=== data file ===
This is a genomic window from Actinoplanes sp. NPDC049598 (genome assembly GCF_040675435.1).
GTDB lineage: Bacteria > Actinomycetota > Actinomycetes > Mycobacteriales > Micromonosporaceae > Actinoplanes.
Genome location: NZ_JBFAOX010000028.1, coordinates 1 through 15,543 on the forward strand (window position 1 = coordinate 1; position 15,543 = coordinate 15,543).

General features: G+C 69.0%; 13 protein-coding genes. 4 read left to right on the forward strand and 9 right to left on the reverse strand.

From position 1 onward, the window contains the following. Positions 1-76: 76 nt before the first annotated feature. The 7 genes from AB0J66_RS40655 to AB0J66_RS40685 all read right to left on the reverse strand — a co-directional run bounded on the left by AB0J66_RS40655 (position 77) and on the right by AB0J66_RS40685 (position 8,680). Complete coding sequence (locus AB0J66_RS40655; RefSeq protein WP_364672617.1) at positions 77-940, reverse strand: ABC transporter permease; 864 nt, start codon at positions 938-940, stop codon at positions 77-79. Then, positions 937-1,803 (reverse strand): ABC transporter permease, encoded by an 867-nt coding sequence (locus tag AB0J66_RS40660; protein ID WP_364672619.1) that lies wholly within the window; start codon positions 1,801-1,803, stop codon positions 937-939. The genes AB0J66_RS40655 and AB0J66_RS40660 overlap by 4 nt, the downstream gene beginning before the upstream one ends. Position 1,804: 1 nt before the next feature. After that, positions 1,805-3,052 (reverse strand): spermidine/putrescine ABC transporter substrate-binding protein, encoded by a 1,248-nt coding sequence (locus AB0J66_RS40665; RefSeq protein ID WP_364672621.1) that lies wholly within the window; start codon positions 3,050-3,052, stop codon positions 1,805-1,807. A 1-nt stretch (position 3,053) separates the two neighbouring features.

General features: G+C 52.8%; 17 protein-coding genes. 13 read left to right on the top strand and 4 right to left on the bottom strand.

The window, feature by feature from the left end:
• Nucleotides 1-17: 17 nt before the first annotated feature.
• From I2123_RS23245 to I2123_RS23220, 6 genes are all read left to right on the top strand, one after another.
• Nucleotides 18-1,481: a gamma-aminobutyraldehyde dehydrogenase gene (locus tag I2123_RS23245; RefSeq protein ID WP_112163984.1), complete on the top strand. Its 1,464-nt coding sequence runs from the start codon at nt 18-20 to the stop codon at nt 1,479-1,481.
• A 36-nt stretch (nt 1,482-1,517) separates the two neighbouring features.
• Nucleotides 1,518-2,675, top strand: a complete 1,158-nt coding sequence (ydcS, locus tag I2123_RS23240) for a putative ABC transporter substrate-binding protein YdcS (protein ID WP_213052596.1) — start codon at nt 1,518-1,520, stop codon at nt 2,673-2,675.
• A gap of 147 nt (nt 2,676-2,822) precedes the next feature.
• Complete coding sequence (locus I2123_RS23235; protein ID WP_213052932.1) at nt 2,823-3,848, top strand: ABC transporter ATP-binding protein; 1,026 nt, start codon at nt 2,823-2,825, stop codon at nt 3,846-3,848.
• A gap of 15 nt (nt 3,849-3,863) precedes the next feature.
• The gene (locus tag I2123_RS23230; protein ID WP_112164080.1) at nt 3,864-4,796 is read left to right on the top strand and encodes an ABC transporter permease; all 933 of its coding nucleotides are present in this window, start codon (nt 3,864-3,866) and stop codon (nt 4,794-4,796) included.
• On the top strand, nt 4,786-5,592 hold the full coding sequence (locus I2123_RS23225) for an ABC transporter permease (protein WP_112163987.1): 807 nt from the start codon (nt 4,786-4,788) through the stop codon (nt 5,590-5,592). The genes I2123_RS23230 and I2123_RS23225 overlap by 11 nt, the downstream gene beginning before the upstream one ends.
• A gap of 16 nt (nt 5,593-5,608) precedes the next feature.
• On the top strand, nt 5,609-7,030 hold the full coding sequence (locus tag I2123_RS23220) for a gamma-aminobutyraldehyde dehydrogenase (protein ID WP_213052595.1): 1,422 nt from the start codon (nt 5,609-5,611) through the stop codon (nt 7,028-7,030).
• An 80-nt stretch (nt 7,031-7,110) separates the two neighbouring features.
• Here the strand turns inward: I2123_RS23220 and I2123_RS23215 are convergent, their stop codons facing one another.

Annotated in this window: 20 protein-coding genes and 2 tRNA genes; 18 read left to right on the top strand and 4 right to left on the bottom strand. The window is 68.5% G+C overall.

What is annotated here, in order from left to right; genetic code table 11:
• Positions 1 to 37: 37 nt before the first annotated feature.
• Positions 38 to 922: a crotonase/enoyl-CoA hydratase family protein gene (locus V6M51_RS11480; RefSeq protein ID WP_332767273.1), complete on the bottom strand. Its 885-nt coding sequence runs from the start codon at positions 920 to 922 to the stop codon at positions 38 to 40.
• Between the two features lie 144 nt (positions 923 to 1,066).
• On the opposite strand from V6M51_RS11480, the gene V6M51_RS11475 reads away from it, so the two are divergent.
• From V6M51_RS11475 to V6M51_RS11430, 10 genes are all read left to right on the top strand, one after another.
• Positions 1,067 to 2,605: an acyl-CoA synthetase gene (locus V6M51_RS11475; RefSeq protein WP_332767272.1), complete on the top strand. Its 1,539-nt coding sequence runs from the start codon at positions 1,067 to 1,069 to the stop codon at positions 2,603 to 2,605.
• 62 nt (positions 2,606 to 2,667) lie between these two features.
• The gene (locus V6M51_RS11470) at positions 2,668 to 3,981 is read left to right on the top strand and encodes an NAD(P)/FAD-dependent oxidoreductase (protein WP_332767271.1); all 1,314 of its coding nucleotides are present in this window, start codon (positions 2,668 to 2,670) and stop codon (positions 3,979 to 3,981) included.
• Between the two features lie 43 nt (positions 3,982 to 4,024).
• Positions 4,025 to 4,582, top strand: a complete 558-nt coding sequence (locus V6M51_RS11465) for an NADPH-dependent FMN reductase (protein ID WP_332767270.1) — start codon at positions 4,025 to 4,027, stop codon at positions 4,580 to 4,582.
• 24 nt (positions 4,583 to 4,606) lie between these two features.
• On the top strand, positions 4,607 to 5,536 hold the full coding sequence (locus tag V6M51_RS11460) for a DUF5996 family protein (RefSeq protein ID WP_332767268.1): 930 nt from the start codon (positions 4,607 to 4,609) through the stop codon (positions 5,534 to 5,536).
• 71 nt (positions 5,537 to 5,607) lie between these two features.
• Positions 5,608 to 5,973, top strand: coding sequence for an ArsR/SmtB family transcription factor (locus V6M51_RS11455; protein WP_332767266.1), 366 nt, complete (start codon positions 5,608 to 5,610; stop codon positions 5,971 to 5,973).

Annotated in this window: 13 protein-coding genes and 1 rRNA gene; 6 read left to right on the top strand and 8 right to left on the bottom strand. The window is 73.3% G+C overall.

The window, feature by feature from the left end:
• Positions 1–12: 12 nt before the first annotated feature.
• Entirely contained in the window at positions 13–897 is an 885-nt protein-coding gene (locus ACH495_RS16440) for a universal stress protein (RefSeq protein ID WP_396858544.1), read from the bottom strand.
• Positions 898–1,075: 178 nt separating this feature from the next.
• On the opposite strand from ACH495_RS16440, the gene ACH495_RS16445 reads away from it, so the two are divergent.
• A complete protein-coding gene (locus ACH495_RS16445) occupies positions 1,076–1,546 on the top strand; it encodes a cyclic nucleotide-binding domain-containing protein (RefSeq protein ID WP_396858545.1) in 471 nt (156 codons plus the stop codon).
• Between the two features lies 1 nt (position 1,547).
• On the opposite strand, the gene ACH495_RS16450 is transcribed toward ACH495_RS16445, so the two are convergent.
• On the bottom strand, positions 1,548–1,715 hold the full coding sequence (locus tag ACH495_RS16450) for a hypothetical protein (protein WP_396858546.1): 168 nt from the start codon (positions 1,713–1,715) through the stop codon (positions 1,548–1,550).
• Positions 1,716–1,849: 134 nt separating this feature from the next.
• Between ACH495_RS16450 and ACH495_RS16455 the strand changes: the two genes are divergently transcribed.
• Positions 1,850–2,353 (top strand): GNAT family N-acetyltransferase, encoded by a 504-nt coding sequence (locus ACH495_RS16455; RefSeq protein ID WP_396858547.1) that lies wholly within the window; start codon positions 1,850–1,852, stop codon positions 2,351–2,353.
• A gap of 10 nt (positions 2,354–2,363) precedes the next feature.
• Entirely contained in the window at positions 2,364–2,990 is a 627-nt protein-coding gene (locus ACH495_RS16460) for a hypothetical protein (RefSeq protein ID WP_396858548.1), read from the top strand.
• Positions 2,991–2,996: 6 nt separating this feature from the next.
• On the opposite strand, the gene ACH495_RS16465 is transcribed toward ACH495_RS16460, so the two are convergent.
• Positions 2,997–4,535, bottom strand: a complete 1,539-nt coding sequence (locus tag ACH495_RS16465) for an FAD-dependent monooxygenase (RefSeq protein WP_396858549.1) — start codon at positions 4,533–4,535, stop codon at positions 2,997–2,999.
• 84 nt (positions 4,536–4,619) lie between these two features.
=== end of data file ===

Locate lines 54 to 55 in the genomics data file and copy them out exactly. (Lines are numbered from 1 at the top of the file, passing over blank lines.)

• On the opposite strand, the gene ACH495_RS16465 is transcribed toward ACH495_RS16460, so the two are convergent.
• Positions 2,997–4,535, bottom strand: a complete 1,539-nt coding sequence (locus tag ACH495_RS16465) for an FAD-dependent monooxygenase (RefSeq protein WP_396858549.1) — start codon at positions 4,533–4,535, stop codon at positions 2,997–2,999.